Update: I’m no longer using Ghost. You can follow the journey here.
The very first post of this blog started with how I ended up building a static blog using Jekyll. While I enjoyed learning new tools and customizing my blog, it was also a lot of work. There were days when I wanted to publish a new post, but instead spent the entire time just updating Jekyll and the Heroku dynos.
I have since added easy to maintain as one of the goals for the next version of the Blog.
- Reduce friction for writing new posts
- Experiment with new web development frameworks
- Easy to maintain and upgrade
I decide to try out Ghost, a modern platform for writing and publishing blogs.
All of my posts were already written in Markdown and Ghost natively supports Markdown, so moving my posts was quick and easy (not to mention I only had 3 posts).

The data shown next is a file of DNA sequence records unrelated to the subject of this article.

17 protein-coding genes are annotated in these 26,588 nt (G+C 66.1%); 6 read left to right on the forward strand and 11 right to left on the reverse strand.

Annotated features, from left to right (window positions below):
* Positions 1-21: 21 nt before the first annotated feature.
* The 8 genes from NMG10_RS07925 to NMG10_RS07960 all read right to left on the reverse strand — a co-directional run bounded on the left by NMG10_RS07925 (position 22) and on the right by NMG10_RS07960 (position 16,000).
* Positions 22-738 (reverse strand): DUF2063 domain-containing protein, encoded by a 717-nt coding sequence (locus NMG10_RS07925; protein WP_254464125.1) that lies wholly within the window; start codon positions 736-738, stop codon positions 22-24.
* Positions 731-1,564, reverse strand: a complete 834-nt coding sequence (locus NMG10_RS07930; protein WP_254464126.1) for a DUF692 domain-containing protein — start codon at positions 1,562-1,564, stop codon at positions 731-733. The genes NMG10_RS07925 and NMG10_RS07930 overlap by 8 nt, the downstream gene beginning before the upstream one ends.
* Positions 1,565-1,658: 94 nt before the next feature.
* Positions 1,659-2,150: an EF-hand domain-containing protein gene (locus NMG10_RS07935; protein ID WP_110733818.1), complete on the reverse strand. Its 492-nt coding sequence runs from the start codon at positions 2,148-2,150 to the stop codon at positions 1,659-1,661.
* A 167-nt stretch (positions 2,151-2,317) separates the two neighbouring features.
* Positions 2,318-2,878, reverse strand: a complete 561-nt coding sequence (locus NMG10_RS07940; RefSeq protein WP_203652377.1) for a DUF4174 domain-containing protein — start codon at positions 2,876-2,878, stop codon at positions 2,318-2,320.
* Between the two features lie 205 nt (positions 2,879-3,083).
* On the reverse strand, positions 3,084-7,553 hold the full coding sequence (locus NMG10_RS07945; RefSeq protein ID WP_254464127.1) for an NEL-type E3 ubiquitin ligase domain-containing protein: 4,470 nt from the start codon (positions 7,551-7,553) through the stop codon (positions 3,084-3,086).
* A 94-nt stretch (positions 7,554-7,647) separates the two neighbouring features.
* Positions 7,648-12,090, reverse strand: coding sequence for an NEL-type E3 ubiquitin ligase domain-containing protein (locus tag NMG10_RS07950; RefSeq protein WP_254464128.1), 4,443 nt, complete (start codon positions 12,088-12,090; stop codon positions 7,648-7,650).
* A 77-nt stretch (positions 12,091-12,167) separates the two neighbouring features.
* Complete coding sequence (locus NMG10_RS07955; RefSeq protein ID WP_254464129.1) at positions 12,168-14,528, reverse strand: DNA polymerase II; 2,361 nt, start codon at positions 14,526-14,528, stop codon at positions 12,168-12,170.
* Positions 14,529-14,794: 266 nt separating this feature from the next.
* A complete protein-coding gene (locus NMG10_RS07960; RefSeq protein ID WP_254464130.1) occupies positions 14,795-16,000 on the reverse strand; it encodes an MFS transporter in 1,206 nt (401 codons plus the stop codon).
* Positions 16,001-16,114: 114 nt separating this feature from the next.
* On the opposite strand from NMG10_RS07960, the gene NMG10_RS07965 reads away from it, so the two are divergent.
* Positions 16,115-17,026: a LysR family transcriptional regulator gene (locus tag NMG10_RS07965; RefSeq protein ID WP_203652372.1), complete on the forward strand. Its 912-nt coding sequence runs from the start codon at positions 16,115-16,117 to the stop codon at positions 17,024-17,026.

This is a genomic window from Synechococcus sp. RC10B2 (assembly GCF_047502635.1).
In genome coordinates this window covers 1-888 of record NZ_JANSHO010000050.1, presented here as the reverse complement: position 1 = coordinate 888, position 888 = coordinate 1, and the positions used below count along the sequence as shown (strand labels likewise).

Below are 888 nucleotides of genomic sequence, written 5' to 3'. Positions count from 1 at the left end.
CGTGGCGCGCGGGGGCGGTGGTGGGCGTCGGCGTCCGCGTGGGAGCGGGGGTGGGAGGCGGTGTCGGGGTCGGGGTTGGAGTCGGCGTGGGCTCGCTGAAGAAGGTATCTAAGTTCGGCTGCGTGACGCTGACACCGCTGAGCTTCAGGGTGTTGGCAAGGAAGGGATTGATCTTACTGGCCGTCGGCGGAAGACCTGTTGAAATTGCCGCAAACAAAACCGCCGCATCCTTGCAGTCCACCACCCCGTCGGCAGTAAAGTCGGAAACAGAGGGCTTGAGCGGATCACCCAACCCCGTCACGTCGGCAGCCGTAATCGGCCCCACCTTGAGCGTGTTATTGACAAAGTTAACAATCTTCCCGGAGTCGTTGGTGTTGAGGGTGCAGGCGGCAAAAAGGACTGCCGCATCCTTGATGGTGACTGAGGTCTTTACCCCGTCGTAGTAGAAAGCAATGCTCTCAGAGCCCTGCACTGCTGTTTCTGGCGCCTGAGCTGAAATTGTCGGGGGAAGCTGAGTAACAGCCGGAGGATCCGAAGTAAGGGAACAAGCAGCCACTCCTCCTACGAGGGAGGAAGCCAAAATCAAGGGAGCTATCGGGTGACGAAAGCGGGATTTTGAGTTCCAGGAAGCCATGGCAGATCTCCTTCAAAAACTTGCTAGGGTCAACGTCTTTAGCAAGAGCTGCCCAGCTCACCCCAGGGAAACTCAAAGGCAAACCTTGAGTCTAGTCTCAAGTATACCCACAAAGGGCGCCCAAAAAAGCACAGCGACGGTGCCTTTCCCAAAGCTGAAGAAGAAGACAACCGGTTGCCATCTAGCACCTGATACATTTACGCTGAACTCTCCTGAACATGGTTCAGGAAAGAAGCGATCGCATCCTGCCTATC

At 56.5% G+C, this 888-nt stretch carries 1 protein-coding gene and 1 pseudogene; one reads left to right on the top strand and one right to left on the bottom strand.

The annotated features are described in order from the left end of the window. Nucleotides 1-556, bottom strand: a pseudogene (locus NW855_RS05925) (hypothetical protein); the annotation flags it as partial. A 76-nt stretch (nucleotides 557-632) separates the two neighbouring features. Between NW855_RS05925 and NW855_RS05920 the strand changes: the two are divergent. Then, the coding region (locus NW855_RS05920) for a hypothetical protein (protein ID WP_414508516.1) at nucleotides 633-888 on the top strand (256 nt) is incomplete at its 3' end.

The default theme is nice and clean, with the option to customize it however you like. There’s also a marketplace for themes, some are available for free and some paid. I started with one of the free ones and modified it to get it just right for me.
The native app lets you write, preview and publish directly from your MacBook. It also allows you to speficy the appropriate metadata for the site and individual posts to help with SEO.
I primarily worked on blog using the native app. This was definitely the most frictionless experience yet. The app included scheduling features so new posts could be published at a later time automatically.
Ghost platform is open-source, but I opted to use their managed hosting service rather than go through the hassle of running it on Heroku like I did with the Jekyll version.
The Ghost platform has a lot of integrations with other services like analytics, subscriptions, etc. I haven’t tried them yet, but it’s nice to know I have that option with a simple click of a button and with minimal setup required.
At the time of writing, the cheapest plan is $19/month billed annually or $29/month billed monthly. This is pretty expensive for a personal blog with no intention of monetizing. However, if this gets me writing more, it may be worth it.
Narrator: "It did not"